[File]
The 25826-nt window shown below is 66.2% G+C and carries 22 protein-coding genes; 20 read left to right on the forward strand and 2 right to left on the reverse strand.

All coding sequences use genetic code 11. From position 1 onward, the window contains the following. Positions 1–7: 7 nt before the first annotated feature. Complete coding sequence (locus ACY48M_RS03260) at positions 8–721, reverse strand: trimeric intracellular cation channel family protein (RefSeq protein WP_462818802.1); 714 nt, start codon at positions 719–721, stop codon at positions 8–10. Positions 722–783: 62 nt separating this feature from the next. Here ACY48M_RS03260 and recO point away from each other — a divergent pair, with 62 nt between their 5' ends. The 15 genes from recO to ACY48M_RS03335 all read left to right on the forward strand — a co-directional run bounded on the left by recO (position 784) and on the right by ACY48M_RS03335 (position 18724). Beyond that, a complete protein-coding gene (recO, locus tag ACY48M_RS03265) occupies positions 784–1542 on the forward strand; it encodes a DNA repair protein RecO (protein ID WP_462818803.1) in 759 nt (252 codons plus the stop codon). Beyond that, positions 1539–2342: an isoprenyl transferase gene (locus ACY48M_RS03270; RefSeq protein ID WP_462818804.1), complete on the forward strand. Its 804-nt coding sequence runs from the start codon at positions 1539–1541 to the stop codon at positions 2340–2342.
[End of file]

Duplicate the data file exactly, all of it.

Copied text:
The 25826-nt window shown below is 66.2% G+C and carries 22 protein-coding genes; 20 read left to right on the forward strand and 2 right to left on the reverse strand.

All coding sequences use genetic code 11. From position 1 onward, the window contains the following. Positions 1–7: 7 nt before the first annotated feature. Complete coding sequence (locus ACY48M_RS03260) at positions 8–721, reverse strand: trimeric intracellular cation channel family protein (RefSeq protein WP_462818802.1); 714 nt, start codon at positions 719–721, stop codon at positions 8–10. Positions 722–783: 62 nt separating this feature from the next. Here ACY48M_RS03260 and recO point away from each other — a divergent pair, with 62 nt between their 5' ends. The 15 genes from recO to ACY48M_RS03335 all read left to right on the forward strand — a co-directional run bounded on the left by recO (position 784) and on the right by ACY48M_RS03335 (position 18724). Beyond that, a complete protein-coding gene (recO, locus tag ACY48M_RS03265) occupies positions 784–1542 on the forward strand; it encodes a DNA repair protein RecO (protein ID WP_462818803.1) in 759 nt (252 codons plus the stop codon). Beyond that, positions 1539–2342: an isoprenyl transferase gene (locus ACY48M_RS03270; RefSeq protein ID WP_462818804.1), complete on the forward strand. Its 804-nt coding sequence runs from the start codon at positions 1539–1541 to the stop codon at positions 2340–2342.